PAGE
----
Kimberly O'Malley, Senior Vice President, Pearson's Research & Innovation Network
I spoke with a brilliant colleague about this question, Dr. Katherine McKnight, Principal Director of Research of the Center for Educator Learning & Effectiveness at Pearson, and she had the following thoughts:
I think there are two questions there: (1) is how to effectively assess teachers; and (2) is how to ensure accountability.
(1), as Wiliam (2007) as well as other researchers have noted, the ability to consistently assess student learning progress and adjust instruction accordingly is the single most important aspect of teaching practice to enhance student learning. Therefore, working with teachers to ensure that they understand how to use a wide variety of methods for monitoring student learning and progress is key. These can include observing students working together; verbal or written questions about content they are learning and need to master; performance on learning tasks (in-class or as homework), including smaller or larger projects; end of lesson unit quizzes; etc.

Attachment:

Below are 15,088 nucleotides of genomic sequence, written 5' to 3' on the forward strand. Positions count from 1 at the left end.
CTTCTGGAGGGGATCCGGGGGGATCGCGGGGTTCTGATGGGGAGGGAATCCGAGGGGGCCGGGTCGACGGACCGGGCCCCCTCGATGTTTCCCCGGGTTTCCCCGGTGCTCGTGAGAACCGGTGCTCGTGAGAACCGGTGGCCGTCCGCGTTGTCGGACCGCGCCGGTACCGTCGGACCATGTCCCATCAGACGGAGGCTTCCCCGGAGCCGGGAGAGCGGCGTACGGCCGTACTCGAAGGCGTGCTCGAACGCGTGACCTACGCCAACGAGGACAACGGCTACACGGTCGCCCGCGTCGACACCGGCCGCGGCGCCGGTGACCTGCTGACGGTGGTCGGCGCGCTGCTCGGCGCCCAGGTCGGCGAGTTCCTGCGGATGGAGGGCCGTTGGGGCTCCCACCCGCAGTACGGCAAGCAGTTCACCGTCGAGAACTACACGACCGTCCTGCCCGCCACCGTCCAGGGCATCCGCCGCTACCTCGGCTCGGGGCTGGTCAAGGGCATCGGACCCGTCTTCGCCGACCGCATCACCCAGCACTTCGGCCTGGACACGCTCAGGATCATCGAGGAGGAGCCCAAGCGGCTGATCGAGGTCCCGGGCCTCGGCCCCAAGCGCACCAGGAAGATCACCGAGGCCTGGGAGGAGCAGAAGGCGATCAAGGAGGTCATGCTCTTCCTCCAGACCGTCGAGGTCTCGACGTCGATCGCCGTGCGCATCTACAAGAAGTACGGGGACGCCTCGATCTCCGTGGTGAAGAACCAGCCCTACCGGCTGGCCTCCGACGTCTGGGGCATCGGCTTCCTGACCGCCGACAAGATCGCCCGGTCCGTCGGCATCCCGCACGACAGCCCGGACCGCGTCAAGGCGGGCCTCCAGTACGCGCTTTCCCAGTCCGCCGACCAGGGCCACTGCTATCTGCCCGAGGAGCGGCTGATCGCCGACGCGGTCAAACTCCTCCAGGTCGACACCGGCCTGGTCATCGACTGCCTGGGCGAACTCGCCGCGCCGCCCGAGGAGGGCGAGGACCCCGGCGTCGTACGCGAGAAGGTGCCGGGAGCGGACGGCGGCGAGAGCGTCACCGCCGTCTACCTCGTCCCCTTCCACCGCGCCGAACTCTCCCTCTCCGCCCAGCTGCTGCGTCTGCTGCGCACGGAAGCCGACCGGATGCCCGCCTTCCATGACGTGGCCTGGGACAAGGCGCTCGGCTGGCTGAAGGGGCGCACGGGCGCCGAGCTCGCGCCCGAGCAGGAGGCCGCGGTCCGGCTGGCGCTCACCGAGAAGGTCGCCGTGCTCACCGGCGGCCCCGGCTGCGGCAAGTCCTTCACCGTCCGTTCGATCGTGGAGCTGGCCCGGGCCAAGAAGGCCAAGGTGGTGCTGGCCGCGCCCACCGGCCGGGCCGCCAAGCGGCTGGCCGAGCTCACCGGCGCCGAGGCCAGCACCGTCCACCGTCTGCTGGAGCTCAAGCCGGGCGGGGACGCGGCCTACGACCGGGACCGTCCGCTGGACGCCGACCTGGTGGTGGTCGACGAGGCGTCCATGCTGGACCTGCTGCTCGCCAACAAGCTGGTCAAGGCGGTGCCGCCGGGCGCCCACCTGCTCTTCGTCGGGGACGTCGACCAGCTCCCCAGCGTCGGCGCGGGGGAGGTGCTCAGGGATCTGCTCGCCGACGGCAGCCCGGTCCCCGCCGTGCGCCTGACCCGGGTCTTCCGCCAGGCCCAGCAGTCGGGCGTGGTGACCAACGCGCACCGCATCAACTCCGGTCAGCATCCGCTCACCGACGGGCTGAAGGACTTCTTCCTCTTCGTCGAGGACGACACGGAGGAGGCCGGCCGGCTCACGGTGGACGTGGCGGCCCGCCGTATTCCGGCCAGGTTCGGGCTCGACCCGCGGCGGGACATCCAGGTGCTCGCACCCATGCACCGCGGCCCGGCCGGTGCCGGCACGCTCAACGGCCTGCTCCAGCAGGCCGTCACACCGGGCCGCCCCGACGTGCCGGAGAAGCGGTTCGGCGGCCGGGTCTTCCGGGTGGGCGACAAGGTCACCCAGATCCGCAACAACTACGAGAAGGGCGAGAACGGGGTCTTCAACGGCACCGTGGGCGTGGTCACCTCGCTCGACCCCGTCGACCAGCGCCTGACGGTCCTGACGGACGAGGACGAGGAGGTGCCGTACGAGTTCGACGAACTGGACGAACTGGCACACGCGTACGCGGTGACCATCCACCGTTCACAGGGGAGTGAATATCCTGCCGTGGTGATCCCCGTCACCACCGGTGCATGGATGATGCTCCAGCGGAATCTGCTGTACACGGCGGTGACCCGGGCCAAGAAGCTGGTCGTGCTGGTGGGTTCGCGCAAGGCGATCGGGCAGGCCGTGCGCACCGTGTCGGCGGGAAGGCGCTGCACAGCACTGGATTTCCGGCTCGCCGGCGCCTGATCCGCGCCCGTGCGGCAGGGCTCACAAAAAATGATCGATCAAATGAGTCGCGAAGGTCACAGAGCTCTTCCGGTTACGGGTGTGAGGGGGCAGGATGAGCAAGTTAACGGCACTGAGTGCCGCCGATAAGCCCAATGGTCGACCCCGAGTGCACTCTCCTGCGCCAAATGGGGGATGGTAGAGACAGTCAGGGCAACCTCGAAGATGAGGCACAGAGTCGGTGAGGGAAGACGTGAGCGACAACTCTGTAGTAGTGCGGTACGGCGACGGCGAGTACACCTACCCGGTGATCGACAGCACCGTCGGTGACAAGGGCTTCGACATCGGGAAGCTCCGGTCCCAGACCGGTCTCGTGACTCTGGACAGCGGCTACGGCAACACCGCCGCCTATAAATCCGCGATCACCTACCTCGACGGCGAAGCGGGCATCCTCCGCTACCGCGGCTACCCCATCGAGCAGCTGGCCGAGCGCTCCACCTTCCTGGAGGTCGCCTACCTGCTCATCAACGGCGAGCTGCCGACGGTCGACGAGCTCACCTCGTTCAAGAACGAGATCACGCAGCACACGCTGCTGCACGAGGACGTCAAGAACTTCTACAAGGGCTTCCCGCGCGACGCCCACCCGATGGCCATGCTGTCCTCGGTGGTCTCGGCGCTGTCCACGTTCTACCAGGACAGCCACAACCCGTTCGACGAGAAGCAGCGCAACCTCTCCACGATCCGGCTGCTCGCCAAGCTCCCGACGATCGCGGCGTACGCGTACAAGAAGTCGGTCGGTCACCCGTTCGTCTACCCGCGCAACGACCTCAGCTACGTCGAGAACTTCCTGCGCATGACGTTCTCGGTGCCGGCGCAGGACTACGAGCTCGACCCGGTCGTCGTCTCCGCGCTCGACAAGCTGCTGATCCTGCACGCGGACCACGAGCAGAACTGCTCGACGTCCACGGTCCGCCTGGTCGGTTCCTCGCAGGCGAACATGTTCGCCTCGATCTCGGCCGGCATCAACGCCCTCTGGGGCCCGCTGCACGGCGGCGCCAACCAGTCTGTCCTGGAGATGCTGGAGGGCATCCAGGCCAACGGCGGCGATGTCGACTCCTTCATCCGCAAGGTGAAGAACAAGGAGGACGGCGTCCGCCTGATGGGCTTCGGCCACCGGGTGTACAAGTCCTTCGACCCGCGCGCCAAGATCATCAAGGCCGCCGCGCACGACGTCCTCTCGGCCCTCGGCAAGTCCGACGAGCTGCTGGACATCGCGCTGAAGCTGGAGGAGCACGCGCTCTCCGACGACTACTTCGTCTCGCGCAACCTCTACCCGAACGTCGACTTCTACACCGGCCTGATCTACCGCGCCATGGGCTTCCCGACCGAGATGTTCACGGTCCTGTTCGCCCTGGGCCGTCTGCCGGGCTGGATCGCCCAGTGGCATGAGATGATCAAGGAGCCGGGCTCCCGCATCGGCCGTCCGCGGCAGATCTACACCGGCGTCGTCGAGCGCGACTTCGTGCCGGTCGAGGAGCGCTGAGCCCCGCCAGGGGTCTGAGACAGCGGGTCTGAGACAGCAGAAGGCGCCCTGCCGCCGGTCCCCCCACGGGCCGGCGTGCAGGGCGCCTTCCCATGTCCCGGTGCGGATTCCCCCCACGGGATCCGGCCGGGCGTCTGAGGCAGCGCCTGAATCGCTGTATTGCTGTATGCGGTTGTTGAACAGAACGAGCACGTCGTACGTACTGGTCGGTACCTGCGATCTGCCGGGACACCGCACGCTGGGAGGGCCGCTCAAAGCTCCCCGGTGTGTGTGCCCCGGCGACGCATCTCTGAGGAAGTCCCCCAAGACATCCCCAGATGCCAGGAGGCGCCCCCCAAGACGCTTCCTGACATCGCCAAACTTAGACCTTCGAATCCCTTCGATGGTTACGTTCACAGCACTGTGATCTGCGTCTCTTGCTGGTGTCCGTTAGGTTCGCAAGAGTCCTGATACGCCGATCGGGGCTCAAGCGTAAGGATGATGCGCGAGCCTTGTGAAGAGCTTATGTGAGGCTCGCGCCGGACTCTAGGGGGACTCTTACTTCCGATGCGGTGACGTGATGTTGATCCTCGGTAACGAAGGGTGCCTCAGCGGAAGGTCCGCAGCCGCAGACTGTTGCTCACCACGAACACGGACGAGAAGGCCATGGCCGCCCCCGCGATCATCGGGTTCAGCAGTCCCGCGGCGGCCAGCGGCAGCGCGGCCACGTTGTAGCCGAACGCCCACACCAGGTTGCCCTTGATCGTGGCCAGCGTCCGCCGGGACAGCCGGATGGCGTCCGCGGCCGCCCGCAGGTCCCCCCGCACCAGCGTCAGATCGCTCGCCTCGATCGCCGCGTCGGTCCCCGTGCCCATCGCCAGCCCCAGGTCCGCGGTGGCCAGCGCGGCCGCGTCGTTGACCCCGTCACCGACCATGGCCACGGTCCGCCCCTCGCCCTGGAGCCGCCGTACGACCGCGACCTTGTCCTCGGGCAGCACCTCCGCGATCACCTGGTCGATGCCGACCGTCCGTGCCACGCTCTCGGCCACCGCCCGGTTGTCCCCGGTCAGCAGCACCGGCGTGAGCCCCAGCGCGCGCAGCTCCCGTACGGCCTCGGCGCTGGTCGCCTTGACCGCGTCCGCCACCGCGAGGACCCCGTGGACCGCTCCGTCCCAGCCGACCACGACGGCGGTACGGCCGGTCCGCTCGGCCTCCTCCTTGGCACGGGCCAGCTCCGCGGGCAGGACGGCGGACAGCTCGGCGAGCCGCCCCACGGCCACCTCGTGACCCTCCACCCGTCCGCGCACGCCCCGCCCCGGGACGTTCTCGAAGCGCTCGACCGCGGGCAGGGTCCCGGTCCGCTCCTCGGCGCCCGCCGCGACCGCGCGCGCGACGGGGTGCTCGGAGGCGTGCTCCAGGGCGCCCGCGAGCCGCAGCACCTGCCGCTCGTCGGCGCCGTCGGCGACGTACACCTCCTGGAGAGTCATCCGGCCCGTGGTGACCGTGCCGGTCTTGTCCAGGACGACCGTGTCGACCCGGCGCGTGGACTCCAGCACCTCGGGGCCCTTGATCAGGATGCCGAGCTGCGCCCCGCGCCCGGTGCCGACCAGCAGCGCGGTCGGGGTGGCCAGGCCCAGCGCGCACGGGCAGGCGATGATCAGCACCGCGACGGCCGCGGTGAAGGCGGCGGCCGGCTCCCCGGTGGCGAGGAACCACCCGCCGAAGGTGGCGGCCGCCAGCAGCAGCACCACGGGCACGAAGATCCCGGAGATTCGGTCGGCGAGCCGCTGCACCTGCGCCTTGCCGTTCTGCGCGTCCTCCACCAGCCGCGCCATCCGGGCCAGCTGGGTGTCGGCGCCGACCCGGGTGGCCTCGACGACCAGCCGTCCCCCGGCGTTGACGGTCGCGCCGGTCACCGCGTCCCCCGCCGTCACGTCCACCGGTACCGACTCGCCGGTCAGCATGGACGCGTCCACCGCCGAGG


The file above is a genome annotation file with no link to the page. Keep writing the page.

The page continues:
(2) RE: accountability, policy-makers and states are moving away from the use of student test scores on cumulative, annual achievement tests for a variety of well-documented reasons (for example, see the American Statistical Association's and the American Education Research Association's statements about the problematic use of value-added measures and student growth models as valid measures of teacher effectiveness). In fact, focusing on teacher evaluations to improve practice (i.e. for educative purposes) is gaining strength in policy circles. A number of studies in the psychology field about performance evaluations and their link to worker's intrinsic motivation, many of which are discussed in Daniel Pink's popular book "Drive," suggest that the current approach of teacher evaluations for accountability purposes is not effective for improving practice, which ostensibly was the purpose.